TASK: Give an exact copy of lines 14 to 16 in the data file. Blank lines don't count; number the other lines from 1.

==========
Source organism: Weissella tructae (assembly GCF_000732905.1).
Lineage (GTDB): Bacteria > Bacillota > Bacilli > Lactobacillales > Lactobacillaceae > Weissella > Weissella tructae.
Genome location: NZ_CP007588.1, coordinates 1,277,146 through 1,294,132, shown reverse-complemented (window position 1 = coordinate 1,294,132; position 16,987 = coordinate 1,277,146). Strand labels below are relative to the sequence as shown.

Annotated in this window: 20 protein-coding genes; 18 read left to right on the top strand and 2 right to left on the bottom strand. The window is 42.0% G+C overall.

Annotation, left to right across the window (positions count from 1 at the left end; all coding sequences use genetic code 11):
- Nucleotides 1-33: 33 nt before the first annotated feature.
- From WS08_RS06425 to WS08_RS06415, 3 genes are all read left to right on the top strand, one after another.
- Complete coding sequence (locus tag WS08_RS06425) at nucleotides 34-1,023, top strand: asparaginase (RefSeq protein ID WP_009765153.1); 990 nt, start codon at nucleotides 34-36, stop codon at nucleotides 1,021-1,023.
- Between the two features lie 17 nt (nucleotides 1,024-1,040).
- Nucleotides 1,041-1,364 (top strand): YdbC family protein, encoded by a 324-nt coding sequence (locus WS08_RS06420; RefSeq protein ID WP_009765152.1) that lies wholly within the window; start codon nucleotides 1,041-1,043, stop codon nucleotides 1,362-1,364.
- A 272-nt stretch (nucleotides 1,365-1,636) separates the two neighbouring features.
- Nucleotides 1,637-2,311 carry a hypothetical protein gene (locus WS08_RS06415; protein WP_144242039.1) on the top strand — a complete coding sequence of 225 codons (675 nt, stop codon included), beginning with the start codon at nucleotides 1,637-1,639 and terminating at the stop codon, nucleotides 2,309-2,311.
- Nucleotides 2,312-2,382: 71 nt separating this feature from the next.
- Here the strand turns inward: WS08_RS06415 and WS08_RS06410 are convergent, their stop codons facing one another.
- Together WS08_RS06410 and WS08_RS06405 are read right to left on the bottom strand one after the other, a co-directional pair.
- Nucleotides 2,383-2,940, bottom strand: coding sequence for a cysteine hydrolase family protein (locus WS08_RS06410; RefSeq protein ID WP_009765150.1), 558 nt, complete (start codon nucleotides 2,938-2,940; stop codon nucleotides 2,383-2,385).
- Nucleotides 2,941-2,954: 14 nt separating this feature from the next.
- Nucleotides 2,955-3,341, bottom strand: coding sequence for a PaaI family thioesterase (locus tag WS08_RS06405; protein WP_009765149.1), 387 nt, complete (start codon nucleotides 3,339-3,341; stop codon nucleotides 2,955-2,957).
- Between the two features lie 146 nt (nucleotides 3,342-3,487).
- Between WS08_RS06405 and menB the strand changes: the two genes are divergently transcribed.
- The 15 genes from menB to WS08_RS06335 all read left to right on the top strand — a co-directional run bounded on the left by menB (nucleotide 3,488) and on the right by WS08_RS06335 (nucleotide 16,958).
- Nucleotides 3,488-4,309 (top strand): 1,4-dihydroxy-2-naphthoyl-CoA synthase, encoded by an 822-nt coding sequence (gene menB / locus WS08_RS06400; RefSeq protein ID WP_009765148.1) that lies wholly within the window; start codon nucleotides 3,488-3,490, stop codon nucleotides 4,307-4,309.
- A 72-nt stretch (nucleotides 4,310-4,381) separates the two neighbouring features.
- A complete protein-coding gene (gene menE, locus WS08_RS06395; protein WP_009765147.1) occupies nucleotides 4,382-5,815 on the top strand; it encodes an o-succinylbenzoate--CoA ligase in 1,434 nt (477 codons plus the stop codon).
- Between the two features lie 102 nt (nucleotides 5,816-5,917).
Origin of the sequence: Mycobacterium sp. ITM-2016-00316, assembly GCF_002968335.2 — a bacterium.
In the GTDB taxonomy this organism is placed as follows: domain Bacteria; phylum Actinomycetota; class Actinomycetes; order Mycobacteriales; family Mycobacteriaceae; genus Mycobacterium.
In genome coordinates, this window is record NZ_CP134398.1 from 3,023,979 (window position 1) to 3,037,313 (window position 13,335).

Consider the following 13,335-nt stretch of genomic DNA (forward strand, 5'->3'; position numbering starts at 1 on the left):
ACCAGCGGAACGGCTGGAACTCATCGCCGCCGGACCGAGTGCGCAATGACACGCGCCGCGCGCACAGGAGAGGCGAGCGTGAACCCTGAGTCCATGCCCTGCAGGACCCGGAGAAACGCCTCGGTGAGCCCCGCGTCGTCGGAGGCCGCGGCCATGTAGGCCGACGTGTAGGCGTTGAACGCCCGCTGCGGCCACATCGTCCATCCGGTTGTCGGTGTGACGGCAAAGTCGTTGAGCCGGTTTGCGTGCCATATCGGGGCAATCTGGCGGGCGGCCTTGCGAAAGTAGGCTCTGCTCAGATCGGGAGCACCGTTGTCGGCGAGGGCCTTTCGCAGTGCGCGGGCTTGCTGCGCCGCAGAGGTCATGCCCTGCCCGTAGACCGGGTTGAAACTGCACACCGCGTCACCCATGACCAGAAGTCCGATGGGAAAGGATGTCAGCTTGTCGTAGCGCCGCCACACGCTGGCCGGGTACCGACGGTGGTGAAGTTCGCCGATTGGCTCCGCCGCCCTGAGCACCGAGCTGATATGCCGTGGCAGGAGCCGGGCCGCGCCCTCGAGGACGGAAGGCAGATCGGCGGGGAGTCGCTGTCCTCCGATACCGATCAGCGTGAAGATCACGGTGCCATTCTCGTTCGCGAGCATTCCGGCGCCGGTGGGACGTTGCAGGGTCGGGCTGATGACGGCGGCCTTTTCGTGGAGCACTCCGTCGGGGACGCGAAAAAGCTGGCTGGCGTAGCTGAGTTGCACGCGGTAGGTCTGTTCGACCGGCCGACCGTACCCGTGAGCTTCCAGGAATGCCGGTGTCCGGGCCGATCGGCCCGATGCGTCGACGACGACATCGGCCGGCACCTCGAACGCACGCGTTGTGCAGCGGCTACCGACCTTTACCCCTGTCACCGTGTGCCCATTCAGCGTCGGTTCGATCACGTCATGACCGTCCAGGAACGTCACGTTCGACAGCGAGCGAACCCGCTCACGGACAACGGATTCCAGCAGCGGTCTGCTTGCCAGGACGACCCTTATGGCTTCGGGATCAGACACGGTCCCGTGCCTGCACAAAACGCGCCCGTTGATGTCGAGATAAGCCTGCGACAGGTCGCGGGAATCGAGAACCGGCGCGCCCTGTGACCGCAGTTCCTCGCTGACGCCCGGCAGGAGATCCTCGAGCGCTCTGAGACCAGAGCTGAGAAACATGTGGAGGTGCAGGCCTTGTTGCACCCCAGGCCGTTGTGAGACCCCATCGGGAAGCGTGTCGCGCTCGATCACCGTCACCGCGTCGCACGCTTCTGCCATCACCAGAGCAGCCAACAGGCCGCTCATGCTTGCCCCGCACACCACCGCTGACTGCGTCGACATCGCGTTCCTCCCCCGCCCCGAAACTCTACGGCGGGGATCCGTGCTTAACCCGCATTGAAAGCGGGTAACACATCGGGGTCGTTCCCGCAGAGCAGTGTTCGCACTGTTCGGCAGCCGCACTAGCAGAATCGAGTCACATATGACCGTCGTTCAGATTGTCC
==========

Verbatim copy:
- Here the strand turns inward: WS08_RS06415 and WS08_RS06410 are convergent, their stop codons facing one another.
- Together WS08_RS06410 and WS08_RS06405 are read right to left on the bottom strand one after the other, a co-directional pair.
- Nucleotides 2,383-2,940, bottom strand: coding sequence for a cysteine hydrolase family protein (locus WS08_RS06410; RefSeq protein ID WP_009765150.1), 558 nt, complete (start codon nucleotides 2,938-2,940; stop codon nucleotides 2,383-2,385).